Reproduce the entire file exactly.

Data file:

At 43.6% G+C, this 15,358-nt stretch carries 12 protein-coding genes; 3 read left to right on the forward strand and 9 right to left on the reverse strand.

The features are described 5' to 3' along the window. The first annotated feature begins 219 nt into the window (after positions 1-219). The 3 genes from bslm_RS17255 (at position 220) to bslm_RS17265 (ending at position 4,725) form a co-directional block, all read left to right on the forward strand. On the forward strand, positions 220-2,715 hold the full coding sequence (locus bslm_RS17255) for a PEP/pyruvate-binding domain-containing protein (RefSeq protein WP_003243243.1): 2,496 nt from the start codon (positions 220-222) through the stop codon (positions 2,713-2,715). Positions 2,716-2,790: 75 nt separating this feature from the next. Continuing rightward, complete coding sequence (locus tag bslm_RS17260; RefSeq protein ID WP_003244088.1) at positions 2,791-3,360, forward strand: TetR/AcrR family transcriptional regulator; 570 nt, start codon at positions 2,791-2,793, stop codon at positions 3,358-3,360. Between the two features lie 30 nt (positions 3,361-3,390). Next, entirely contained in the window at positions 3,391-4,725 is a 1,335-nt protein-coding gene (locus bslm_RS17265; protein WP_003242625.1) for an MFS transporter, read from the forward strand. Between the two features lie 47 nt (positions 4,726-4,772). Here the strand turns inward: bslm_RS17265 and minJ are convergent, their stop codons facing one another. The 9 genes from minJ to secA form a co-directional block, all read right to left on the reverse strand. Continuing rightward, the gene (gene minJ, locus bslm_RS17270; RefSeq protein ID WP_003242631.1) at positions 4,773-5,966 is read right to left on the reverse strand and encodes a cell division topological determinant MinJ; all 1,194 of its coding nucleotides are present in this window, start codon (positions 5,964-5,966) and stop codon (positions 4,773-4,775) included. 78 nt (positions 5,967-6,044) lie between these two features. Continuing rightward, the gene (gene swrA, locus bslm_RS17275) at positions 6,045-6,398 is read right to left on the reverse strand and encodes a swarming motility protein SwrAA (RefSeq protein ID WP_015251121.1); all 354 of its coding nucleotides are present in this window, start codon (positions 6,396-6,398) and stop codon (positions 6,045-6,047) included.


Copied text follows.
At 43.6% G+C, this 15,358-nt stretch carries 12 protein-coding genes; 3 read left to right on the forward strand and 9 right to left on the reverse strand.

The features are described 5' to 3' along the window. The first annotated feature begins 219 nt into the window (after positions 1-219). The 3 genes from bslm_RS17255 (at position 220) to bslm_RS17265 (ending at position 4,725) form a co-directional block, all read left to right on the forward strand. On the forward strand, positions 220-2,715 hold the full coding sequence (locus bslm_RS17255) for a PEP/pyruvate-binding domain-containing protein (RefSeq protein WP_003243243.1): 2,496 nt from the start codon (positions 220-222) through the stop codon (positions 2,713-2,715). Positions 2,716-2,790: 75 nt separating this feature from the next. Continuing rightward, complete coding sequence (locus tag bslm_RS17260; RefSeq protein ID WP_003244088.1) at positions 2,791-3,360, forward strand: TetR/AcrR family transcriptional regulator; 570 nt, start codon at positions 2,791-2,793, stop codon at positions 3,358-3,360. Between the two features lie 30 nt (positions 3,361-3,390). Next, entirely contained in the window at positions 3,391-4,725 is a 1,335-nt protein-coding gene (locus bslm_RS17265; protein WP_003242625.1) for an MFS transporter, read from the forward strand. Between the two features lie 47 nt (positions 4,726-4,772). Here the strand turns inward: bslm_RS17265 and minJ are convergent, their stop codons facing one another. The 9 genes from minJ to secA form a co-directional block, all read right to left on the reverse strand. Continuing rightward, the gene (gene minJ, locus bslm_RS17270; RefSeq protein ID WP_003242631.1) at positions 4,773-5,966 is read right to left on the reverse strand and encodes a cell division topological determinant MinJ; all 1,194 of its coding nucleotides are present in this window, start codon (positions 5,964-5,966) and stop codon (positions 4,773-4,775) included. 78 nt (positions 5,967-6,044) lie between these two features. Continuing rightward, the gene (gene swrA, locus bslm_RS17275) at positions 6,045-6,398 is read right to left on the reverse strand and encodes a swarming motility protein SwrAA (RefSeq protein ID WP_015251121.1); all 354 of its coding nucleotides are present in this window, start codon (positions 6,396-6,398) and stop codon (positions 6,045-6,047) included.